Photo by Melody

PlantFiles: Butcher's Broom, Christmas Berry Butcher's Broom
Ruscus aculeatus

Family: Asparagaceae
Genus: Ruscus (RUS-kus) (Info)
Species: aculeatus (ah-kew-lee-AY-tus) (Info)

Synonym:Oxymyrsine pungens
Synonym:Ruscus flexuosus
Synonym:Ruscus laxus
Synonym:Ruscus parasiticus
Synonym:Ruscus ponticus

3 vendors have this plant for sale.

9 members have or want this plant for trade.


36-48 in. (90-120 cm)

24-36 in. (60-90 cm)

USDA Zone 7a: to -17.7 C (0 F)
USDA Zone 7b: to -14.9 C (5 F)
USDA Zone 8a: to -12.2 C (10 F)
USDA Zone 8b: to -9.4 C (15 F)
USDA Zone 9a: to -6.6 C (20 F)
USDA Zone 9b: to -3.8 C (25 F)

Sun Exposure:
Partial to Full Shade

Plant has spines or sharp edges; use extreme caution when handling

Bloom Color:

Bloom Time:
Late Winter/Early Spring


Other details:
This plant may be considered a protected species; check before digging or gathering seeds

Soil pH requirements:
5.6 to 6.0 (acidic)
6.1 to 6.5 (mildly acidic)
6.6 to 7.5 (neutral)

Patent Information:

Propagation Methods:
By dividing rhizomes, tubers, corms or bulbs (including offsets)
From seed; direct sow outdoors in fall
From seed; winter sow in vented containers, coldframe or unheated greenhouse

Seed Collecting:
Allow seedheads to dry on plants; remove and collect seeds

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2 positives
1 neutral
No negatives

Gardeners' Notes:

Positive JerusalemCherry On Oct 4, 2007, JerusalemCherry from Dunellen, NJ (Zone 6b) wrote:

Sometimes called Christmas Berry, Butcher's Broom. Origin of this plant is listed as England, Iran, Mediterranean area.

Positive philomel On Sep 24, 2004, philomel from Castelnau RB Pyrenes
France (Zone 8a) wrote:

This plant is a native of Europe and is an indicator species for ancient woodland.
I am happy to say it is growing wild in my garden in SW France. A very attractive plant when it is bearing the bright red berries - though not so good to walk through as the points of the leaves are needle sharp.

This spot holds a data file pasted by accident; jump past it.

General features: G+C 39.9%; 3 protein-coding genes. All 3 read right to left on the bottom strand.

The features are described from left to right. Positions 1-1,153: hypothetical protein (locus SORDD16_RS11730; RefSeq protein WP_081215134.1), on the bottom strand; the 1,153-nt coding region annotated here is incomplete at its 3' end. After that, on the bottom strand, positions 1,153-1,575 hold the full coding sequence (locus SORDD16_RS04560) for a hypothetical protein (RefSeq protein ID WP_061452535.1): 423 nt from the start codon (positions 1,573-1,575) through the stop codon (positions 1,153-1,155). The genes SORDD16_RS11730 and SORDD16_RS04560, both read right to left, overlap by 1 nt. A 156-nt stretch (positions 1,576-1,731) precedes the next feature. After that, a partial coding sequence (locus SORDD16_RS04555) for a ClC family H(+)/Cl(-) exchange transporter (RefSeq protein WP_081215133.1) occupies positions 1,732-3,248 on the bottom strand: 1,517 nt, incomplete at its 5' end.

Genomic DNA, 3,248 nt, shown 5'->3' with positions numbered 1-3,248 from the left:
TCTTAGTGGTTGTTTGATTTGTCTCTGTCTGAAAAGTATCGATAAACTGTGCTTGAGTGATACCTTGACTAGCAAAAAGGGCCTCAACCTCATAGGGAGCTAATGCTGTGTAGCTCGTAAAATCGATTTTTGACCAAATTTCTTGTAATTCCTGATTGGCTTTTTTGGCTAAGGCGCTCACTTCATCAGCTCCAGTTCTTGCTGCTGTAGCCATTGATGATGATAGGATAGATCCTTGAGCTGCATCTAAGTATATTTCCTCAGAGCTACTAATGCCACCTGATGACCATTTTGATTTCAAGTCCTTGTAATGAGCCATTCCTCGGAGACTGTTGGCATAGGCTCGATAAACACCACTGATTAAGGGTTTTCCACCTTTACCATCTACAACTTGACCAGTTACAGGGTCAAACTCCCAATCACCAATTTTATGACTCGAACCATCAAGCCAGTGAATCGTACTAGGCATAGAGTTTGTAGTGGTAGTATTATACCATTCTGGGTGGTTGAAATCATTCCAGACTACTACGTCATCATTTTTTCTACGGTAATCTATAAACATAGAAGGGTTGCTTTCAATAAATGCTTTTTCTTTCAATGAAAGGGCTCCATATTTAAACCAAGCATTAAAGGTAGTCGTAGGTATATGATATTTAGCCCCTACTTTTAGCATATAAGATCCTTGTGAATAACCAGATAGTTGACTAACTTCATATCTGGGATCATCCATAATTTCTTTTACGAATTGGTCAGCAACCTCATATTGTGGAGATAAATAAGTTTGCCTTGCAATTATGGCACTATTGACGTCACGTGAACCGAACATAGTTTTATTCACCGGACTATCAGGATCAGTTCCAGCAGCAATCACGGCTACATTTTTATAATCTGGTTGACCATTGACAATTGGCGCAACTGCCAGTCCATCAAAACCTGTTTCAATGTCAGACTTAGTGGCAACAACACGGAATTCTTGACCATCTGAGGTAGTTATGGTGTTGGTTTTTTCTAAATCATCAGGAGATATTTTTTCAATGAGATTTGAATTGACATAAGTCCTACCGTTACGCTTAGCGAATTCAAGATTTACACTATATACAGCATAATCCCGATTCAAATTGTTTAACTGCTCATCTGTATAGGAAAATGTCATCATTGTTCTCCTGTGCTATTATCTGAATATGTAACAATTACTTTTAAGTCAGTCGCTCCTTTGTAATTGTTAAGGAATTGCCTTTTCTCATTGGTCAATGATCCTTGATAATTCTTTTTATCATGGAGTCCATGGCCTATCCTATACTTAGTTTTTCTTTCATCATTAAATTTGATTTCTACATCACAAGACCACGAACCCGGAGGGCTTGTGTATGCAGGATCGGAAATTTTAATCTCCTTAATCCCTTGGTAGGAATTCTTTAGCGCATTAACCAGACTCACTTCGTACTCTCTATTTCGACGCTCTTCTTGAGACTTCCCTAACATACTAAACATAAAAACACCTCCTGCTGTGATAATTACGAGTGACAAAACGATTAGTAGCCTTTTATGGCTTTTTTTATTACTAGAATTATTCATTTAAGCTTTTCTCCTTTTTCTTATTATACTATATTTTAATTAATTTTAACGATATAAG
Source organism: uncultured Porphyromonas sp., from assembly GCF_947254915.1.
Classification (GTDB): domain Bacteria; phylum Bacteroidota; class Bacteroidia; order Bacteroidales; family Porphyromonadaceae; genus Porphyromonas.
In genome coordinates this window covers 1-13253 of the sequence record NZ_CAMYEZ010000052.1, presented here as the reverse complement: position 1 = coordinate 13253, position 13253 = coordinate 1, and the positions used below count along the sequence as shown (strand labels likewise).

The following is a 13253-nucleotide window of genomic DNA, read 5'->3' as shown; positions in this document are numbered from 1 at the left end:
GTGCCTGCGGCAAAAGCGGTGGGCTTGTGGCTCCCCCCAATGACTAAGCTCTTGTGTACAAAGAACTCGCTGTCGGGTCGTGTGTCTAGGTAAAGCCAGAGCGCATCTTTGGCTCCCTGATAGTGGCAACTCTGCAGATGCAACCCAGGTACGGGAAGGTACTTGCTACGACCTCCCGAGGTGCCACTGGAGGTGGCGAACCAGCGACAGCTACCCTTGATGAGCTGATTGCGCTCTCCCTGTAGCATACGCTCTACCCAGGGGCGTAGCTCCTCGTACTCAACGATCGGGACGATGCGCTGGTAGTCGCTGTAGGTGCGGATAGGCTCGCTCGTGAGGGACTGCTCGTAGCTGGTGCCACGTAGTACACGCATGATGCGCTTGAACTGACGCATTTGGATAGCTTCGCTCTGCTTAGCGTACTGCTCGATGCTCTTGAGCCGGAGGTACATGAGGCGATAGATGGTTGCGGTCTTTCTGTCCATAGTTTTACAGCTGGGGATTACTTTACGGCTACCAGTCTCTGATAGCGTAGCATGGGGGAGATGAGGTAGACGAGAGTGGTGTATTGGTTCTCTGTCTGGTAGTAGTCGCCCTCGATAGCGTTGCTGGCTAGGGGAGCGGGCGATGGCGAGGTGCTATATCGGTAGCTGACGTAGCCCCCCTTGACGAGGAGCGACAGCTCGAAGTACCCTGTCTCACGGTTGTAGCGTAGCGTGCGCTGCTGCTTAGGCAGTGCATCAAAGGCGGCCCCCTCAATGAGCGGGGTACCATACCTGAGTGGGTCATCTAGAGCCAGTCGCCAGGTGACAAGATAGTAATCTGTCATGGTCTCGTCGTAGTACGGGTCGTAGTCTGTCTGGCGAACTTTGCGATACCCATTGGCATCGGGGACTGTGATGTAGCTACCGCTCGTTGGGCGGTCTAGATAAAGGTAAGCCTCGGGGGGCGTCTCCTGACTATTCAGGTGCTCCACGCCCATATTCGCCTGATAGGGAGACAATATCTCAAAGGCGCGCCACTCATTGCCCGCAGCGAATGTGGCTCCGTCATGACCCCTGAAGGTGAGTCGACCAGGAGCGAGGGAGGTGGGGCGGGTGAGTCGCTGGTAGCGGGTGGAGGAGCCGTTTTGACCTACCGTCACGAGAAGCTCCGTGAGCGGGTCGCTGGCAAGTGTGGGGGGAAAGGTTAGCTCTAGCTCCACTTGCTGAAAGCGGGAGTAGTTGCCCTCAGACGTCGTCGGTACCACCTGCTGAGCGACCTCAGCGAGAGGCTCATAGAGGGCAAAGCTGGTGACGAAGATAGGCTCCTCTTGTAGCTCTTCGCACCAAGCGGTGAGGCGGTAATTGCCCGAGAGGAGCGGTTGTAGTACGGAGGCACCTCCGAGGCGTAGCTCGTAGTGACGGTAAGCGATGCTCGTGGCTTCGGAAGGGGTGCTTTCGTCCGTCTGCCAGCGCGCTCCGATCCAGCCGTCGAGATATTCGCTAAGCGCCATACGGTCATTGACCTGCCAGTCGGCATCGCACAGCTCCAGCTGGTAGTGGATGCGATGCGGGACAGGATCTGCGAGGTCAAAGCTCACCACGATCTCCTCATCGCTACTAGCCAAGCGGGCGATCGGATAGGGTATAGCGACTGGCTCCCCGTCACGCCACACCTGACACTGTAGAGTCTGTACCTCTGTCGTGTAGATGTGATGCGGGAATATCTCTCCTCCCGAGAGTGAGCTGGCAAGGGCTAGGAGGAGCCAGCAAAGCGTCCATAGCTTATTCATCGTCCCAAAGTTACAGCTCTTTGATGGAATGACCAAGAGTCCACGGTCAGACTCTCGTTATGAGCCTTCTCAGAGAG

Neutral Baa On Sep 23, 2001, Baa wrote:

Evergreen, peculiar shrub native to West and Southern Europe and not uncommon in Great Britain.

Has cladodes (green flattened stems) ovate or lanceolate with a spiny tip in place of leaves. Bears tiny, dull green, star shaped 6 petalled flowers in the centre of the cladode. Stems are green, erect and have no bark. The flowers may be male, female or hermaphrodite on this species. Female and hermaphrodite plants bear bright red berries through Autumn and Winter.

Flowers January - April

Loves dry shade but will grow in any soil as long as it isn't waterlogged for any length of time.

Its main common name comes from the practise of tieing branches together and using it to sweep butchers blocks.

It also had other uses in the past, none that I recommend you try.

The young shoots were once boiled and eaten like asparagus, to which it is related.

People would flog chilblains with the branches, use it as a diuretic, treat jaundice, scrophulus tumours and to remove phlegm. It was also made into a poultice and used to mend broken bones.

Eating the berries will cause stomach upset.


This plant has been said to grow in the following regions:

Raleigh, North Carolina
Austin, Texas
San Antonio, Texas

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